Spyridon Prosalentis

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Portrait of Themistoklis Trikoupis (1807-1890), a hero of the Greek Revolution.
Portrait of Kalidona Trikoupis, Themistoklis' wife.

Spyridon Prosalentis (Greek: Σπυρίδων Προσαλέντης; Corfu, 1830 – Athens, 1895) was a Greek portrait painter of the Heptanese School. His first name is sometimes seen as Spyros.

Biography[edit]

Prosalentis was descended from a noble Byzantine family, who fled to areas under the control of the Venetian Republic after the Fall of Constantinople. His father was Pavlos Prosalentis, who is considered to be the first significant modern Greek sculptor and, in 1811, created Greece's first art school.

His earliest lessons naturally came from his father. Later, he finished his education at the Accademia di Belle Arti di Venezia. He remained in Italy until 1865 and, when he returned, received an appointment as Professor of painting at the Athens School of Fine Arts. For unknown reasons, he resigned from that position the following year and went back to Venice.[1]

In 1870, he won a major award at the "Exhibition of Fine Arts" in Parma, and was invited to return to Greece by King George I. He settled in Athens and immediately began to create murals in the chapel of the Old Royal Palace.[1] In 1876, a second chair of painting was established at the School of Fine Arts and he received another appointment as Professor, this time remaining in that position until his death.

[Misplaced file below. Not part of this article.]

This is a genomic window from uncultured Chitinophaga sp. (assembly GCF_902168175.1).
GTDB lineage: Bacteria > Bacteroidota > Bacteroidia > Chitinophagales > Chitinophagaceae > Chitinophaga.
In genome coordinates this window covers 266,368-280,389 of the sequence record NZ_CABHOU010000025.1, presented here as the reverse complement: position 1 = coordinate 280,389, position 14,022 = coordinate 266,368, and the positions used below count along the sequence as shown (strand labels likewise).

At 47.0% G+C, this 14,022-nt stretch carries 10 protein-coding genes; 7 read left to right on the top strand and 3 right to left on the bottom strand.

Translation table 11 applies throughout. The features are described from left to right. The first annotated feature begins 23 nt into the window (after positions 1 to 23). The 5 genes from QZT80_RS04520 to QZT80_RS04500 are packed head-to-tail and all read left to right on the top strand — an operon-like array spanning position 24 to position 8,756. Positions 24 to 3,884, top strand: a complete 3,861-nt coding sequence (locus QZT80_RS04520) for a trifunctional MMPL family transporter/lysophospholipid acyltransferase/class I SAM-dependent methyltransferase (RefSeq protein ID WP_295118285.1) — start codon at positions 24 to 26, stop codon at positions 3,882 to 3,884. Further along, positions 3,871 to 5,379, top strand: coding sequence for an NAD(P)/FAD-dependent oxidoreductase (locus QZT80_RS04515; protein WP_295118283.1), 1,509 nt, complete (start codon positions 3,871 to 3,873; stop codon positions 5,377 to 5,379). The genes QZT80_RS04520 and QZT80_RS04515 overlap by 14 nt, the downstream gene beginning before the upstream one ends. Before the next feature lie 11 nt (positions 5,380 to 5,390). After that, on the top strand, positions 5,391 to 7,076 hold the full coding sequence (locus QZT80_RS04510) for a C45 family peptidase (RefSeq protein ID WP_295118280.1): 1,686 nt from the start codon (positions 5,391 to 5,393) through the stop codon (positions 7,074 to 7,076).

Upon commission from the Royal Family of Greece, he completed several series of portraits of notable personalities from the Greek Revolution, the University of Athens, and the War and Navy Departments. He also painted some domestic genre scenes, but those are much less familiar.[2][3]

His sons, Pavlos and Aimilios, and his daughter Eleni also became well-known painters.[4]

References[edit]

  1. ^ a b Brief biography @ the National Gallery of Athens.
  2. ^ Προσαλέντης Σπυρίδων - Πινακοθήκη της Ανωτάτης Σχολής Καλών Τεχνών. Archived 2015-07-20 at the Wayback Machine
  3. ^ Biographical notes @ the Argolikos Archival Library.
  4. ^ Painting in Corfu, Annex of Corfu, National Gallery and Alexandros Soutzos Museum - Ministry of Culture, p. 74-76.

External links[edit]

Media related to Spyridon Prosalentis at Wikimedia Commons